The second season of Elementary draws to a close with the culmination of the over-arching plot involving Mycroft and MI6, as Sherlock and Joan explore the unravelling of their partnership in efforts to discover the identity of the double-agent within British Intelligence framing the elder Holmes for treason and murder. It’s an episode full of twists and turns and stunning revelations, leaving one to feverishly wonder, “Where is this going next?” Well, I don’t know, man. That’s, like, the future. I can’t see the future. That’s not my job here. That costs extra, and I’m already working pro bono, yo. Ease up.
To be truthful, the ultimate reveal of the episode — that Mycroft’s handler, Sharrington, was the turncoat working with the Iranians, was a bit of an unsurprising discovery. The list of potential suspects was pretty thin, and we didn’t really get that much development out of any of the other peripheral players. Likewise, I’m not sure if the motivation for Sharrington’s betrayal of Queen and Country was nearly as fleshed out as it could have been for maximum narrative impact; having spent some time in England myself, I understand the much more apparent class divisions and social dynamics at play there that don’t really exist in the US in the same fashion, but the villain’s resentment of hitting the class ceiling due to age-old hierarchical biases causing him to throw in with a government as nefarious as Iran’s currently is seems a bit discordant, especially considering how little Sherrington seemed to care who he sold the British government out to. I mean, I guess he figured go big or go home, but jeez, guy. A revelation that Sharrington was protesting the Western treatment of Palestinians or the plight of post-9/11 Afghanistan would have painted him a more believable and sympathetic heavy, but as it stands he just ends up being a petty jerk who didn’t like the fact that some people were born rich. Join the club, duder, but don’t go and blow the club up in the wake of your tantrum. To the end, though, Elementary sticks to its thesis: dig deep enough, the crook is always a rich white dude.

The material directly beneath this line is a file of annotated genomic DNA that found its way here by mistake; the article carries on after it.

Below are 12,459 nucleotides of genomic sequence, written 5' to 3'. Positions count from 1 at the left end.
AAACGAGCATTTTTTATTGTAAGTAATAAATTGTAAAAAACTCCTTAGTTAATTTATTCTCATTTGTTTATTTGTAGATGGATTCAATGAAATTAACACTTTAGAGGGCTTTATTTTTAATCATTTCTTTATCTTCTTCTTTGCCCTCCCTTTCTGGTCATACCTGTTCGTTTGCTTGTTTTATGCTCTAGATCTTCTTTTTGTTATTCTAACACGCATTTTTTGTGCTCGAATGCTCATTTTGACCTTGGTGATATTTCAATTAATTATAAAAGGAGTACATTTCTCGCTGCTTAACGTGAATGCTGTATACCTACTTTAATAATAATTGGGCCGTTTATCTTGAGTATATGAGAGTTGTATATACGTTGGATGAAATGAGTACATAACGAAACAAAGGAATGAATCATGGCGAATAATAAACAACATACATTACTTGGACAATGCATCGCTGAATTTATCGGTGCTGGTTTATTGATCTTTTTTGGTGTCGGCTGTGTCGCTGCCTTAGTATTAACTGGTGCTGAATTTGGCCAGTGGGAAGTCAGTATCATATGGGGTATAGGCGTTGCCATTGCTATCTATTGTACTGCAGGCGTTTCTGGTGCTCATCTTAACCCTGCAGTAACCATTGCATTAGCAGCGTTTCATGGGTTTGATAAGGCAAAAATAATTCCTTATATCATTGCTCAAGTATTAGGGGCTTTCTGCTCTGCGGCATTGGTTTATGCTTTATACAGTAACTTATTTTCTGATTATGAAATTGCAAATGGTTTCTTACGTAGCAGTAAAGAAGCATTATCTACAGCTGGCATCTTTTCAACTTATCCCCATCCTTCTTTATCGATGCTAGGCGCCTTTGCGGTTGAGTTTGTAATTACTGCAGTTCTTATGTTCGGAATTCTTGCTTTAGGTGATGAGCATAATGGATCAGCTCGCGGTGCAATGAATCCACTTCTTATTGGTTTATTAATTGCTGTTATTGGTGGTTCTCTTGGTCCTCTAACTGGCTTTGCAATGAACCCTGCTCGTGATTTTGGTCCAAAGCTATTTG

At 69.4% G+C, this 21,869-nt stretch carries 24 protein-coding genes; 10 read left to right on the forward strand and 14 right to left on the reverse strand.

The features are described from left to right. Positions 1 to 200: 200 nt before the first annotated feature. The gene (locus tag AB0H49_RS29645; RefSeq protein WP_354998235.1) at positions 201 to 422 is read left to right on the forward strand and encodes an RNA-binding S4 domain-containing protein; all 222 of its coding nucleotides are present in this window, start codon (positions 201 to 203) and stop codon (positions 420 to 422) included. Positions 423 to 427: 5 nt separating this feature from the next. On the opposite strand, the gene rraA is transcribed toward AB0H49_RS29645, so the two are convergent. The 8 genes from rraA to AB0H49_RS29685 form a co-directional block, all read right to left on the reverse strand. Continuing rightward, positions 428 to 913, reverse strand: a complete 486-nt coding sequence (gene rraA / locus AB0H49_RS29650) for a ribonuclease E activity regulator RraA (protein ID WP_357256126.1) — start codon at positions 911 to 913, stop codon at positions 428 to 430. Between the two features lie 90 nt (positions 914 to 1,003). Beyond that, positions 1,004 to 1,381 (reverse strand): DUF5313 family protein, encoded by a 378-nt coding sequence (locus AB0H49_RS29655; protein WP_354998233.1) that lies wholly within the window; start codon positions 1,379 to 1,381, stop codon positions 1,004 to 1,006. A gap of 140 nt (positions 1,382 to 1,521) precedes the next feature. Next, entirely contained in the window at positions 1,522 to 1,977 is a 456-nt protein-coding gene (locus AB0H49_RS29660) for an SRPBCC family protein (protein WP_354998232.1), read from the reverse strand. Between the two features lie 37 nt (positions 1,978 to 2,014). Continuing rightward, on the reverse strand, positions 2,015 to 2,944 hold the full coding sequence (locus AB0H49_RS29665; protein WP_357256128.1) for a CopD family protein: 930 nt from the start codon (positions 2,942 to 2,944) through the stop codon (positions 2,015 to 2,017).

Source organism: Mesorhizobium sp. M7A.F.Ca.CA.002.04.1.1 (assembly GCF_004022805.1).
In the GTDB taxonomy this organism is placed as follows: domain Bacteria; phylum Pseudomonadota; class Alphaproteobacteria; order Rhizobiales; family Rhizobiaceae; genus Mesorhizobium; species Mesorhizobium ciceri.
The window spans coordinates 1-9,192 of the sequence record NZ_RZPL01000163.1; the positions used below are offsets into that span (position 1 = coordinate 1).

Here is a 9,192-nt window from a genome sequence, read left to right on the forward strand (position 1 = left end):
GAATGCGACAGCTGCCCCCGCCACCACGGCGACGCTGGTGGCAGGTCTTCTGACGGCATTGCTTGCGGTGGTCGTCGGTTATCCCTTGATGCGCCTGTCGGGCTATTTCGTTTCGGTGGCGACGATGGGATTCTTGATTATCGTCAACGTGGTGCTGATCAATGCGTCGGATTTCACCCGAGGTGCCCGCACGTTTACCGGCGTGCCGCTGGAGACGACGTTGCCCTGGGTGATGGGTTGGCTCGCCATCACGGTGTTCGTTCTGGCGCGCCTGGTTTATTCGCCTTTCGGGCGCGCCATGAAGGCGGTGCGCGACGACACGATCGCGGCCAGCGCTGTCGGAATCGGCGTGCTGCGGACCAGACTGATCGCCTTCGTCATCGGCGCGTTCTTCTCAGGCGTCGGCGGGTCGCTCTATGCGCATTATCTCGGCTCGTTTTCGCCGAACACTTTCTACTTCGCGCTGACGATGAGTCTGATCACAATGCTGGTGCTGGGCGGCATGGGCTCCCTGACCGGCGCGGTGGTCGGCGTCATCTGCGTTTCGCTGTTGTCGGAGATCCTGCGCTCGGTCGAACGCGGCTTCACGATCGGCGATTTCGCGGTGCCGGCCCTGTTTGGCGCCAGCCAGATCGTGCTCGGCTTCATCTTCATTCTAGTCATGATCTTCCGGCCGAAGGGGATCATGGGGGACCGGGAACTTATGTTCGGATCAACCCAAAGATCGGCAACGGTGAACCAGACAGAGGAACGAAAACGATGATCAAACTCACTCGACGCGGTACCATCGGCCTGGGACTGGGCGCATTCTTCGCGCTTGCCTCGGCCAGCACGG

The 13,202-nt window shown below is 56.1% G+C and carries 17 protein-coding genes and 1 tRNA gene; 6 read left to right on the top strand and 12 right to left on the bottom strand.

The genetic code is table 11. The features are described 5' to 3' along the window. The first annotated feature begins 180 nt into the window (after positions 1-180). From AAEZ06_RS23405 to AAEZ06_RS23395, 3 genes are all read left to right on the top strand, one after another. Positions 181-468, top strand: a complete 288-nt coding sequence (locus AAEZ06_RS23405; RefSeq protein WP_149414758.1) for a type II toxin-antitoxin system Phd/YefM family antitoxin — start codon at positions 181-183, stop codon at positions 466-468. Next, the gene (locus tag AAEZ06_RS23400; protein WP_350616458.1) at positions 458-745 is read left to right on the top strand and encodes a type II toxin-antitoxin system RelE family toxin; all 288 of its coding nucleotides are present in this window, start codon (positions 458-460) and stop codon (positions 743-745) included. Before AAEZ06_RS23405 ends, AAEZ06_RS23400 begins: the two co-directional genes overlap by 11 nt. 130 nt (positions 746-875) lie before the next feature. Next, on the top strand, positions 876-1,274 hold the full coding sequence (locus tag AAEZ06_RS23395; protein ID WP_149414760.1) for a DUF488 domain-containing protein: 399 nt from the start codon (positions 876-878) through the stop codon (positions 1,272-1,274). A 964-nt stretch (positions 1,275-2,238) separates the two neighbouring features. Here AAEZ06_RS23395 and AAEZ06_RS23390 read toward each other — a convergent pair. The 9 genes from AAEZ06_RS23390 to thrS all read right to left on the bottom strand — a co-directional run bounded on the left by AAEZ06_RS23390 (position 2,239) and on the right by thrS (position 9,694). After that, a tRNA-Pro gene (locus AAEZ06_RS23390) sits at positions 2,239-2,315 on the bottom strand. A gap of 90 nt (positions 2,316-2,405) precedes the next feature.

Johnny Lee Miller sets a new high watermark for his work on this show in multiple scenes throughout this episode, and it may be some of the best work he’s done anywhere. A pivotal scene for the future of his relationship with Joan finds him sitting on the floor of a crime scene, all but begging Joan to stay in the brownstone with him for the sake of their partnership (with heavy subtext on the sake of his sobriety), and the need in his voice is palpable. You feel so much fragility and weakness in his eyes and body language, and the shot’s blocking — with the standing Joan dominating the space over the supplicating and crouched figure of Sherlock — emphasizes with surety. Likewise, the scene where Sherlock confronts his brother in the safehouse is a powerhouse, but this time driven by the chemistry between Miller and Ifans and the plot that has brought them together over the season. Mycroft and Sherlock haven’t enjoyed each other’s company, but the history the program has developed between them comes to its crescendo in this scene as the reasons for their chilly relationship are laid out on the table, and Sherlock sees how wrong he’s been about his brother. The devastation and guilt and righteousness Miller sells in this scene is phenomenal, and Ifans gives just as well in the hurt he shows for duplicitously forcing his brother away from him in the name of protection. When it’s revealed at the hour’s end what Mycroft has now had to give up to save his brother and Joan, Sherlock’s rage could power the whole of the Empire State, and every bit of it emanates from the screen like searing waves of flame. He had just come to forgiving himself and his brother for years of friction, and now to lose him possibly forever? Ugh. It killed me. I died. I’m writing from the great beyond, y’all. Such good work there.
Honestly, I don’t expect Mycroft’s covert walkabout to last forever; he’s too valuable to too many parties, both good and bad, to stay in the shadows for too long a tenure. I do expect, however, that it may be a long stretch before we see him again, possibly an entire season or more, and for that I give Rhys Ifans the slow clap for a great performance in this year. Take a bow, good sir, you’ve earned it. But hey, what a potential shake-up for Season 3, eh? We’ve got Sherlock and Joan fracturing their dynamic as Joan seeks to find a life without the gravitation pull of her partner (at least in the context of her personal life), and is Sherlock really joining MI6? That would be such a welcome paradigm shift if he did, and it would be a great dovetailing of the plot from this season that saw factions of the NYPD tiring of how reliant Gregson’s precinct had become on the freelance consultants. However, I predict a more insidious and selfish nature for Sherlock’s joining the intelligence agency: ensuring Mycroft’s safe return to public life. This would mean that our boy would be taking after the mobsters of Le Milieu, the same group of angry frogmen that kidnapped Joan two weeks back, which might mean that he involve himself internationally from time to time. Okay, okay, I need to stop thinking about hypotheticals now before I get ahead of myself, because my future head-canon already has Shirley teaming up with Jamie as a duo of jet-setting, crime-fighting braniacs . . . and the sexual tension is already killing me here and it’s not even a thing that exists so oh my god Atomika just stop it already. Unf.
Okay, so, hopes for Season 3:
– more Jamie
– more Ms. Hudson (obviously)
– better storylines for Joan
– teenage mutant ninja Clyde
– no relapses into addiction
Alright, Elementarians, have a good summer! Go watch Fargo! It’s good!